I dreamed amazingly detailed, narrative-filled dreams during the past two nights…but that’s all I can remember of them. All plot is completely gone from my brain. I lived intense adventures! I want those back! I wish I could unlock all of my dream memories. I would have fodder for stories for the rest of my life.

Oylaloy, you silly internets, look what you’ve been up to:
I think this is the first time I’ve ever linked to a dog food commercial, but it’s worth it.
Swarms of pink bunnies tap dance on the line between creepy and cute.
Pleix Piu (whatever that is) flirts with the same line, I think. Aerodynamically impossible birds are watching you do your laundry!
DFTBA. Darling, fetch the battle axe, and don’t forget to be awesome.
Ok Go decided to do another music video to their song “This Too Shall Pass,” and it’s very nearly as cool as the first one.
Small lamb runs around house. Sounds like a yoga pose.
Birds playing the electric guitar as part of an art exhibit. (Why yes I have been spending time on cuteoverload.com. Don’t you dare judge me!)
The Power (and Peril) of Praising Your Kids. Fascinating!

Work is dead dead deader than a dead and decaying thing, which is bad in some ways and good in others. It’s very excellent for my book-devouring! Justice Hall persisted in being good but not great, sadly. I hit another dud with Mad Merlin by J. Robert King. “But Stephanie,” you say, “with a title like that, what were you expecting?” (At least, that’s what it sounded like you said. Really shouldn’t talk with your mouth full.) Anyway, I kind of like giving Arthurian-based fiction a shot, just in case it’s awesome (and it sometimes is). This was not one of those times. The cover said the author was doing a brilliant retelling, weaving in the ideas of Joseph Campbell. Um. If by “weaving” you mean hauling out a generic myth and braining the reader over the head with it, sandwiched in between gore and slapstick silliness, then you’d be right. I suppose it wasn’t as bad as I’m making it out to be; it’s just that I’m protective of my myths, y’know? Treat them with respect and don’t trivialize them by shoddy portrayals, bent to your whim.

Er…so where was I. Oh yes! I read Iqbal by Francesco D’Adamo one day, which is a young adult novel about child workers in Pakistan. It was quite good, for what it was, and I wasn’t really familiar with that particular cause so it was interesting. Then I ate up Summer Morning, Summer Night by Ray Bradbury. Look, I know I gush about Bradbury in every other entry here, but seriously, his stories are exquisite. If you haven’t read any of his short stories, do yourself a favor and try some immediately. It doesn’t even matter what collection; they’re all great. Bradbury’s stories ARE the seasons. I can’t think of summer without thinking of Dandelion Wine, and I can’t think of fall without thinking of the autumn people in Something Wicked This Way Comes. I’m convinced that Bradbury lives inside of summer nine months out of the year; how else could he describe the feel of it so perfectly? No other writer is like him.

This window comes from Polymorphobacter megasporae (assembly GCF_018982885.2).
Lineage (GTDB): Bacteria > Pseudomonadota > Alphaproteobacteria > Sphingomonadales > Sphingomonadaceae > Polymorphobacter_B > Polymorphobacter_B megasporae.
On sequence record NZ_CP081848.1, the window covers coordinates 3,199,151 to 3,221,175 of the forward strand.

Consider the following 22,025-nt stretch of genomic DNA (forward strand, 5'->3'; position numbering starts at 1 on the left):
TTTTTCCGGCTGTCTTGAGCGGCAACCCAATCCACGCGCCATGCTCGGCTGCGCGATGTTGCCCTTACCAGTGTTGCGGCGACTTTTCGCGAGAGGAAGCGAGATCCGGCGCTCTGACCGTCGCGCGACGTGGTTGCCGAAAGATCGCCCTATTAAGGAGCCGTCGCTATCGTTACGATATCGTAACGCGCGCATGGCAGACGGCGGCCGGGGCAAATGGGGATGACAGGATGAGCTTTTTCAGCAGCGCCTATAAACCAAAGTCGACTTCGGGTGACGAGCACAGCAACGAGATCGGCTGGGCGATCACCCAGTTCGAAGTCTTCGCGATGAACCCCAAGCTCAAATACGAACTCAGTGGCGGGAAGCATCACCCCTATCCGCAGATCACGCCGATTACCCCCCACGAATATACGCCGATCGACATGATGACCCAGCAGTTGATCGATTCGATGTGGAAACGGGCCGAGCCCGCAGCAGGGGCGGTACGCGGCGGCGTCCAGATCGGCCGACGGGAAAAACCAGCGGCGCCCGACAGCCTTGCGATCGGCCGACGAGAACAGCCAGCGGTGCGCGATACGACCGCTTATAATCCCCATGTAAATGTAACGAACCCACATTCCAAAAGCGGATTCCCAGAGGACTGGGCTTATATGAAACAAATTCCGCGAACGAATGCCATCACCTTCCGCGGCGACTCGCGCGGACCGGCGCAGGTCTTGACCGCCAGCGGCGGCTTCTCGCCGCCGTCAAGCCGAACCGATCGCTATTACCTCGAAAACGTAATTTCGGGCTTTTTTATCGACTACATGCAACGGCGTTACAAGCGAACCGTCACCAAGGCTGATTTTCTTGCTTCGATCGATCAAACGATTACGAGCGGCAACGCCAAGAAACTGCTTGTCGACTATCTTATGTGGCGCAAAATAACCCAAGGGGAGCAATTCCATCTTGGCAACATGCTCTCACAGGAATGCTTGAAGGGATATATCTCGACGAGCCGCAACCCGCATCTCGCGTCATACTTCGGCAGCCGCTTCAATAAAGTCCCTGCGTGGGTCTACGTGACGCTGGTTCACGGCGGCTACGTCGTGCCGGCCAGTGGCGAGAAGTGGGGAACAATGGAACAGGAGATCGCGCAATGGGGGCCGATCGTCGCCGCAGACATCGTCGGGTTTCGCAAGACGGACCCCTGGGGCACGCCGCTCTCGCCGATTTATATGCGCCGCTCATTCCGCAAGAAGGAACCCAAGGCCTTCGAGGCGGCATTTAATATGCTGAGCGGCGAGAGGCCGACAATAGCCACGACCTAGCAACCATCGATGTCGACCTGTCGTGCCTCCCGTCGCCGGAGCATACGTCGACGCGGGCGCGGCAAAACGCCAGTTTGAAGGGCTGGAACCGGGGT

Right now I’m almost done with Taliesin by Stephen Lawhead, which is another vaguely Arthurian tale I’ve been meaning to give a go. It succeeds where Mad Merlin failed so spectacularly: Lawhead actually *does* weave mythology into the story seamlessly. However, he’s not so great with the characters. They feel rather…forgettable. In a year I’ll have forgotten their names, and in two years I won’t remember anything about them. He’s got the framework, he’s just not a detail man, maybe. I also wish he wouldn’t bring Christianity in quite so stridently. Yes yes, okay dear, we get the idea, but you’re not the next C.S. Lewis. (My my, I’m judgmental today, aren’t I?) Still, I’m enjoying the book, and I’ll probably check out the rest of his Pendragon cycle.

Speaking of reading, I read my baby book last weekend. Mom wrote down all those little things moms write down, I guess, and some of them were pretty cool. When I was three, I saw The Wizard of Oz and was absolutely nuts about it and wanted Dorothy to be my friend and come sing me a lullaby. Actually, that’s not a bad idea. I need one of my favorite characters to come sing me to sleep some night.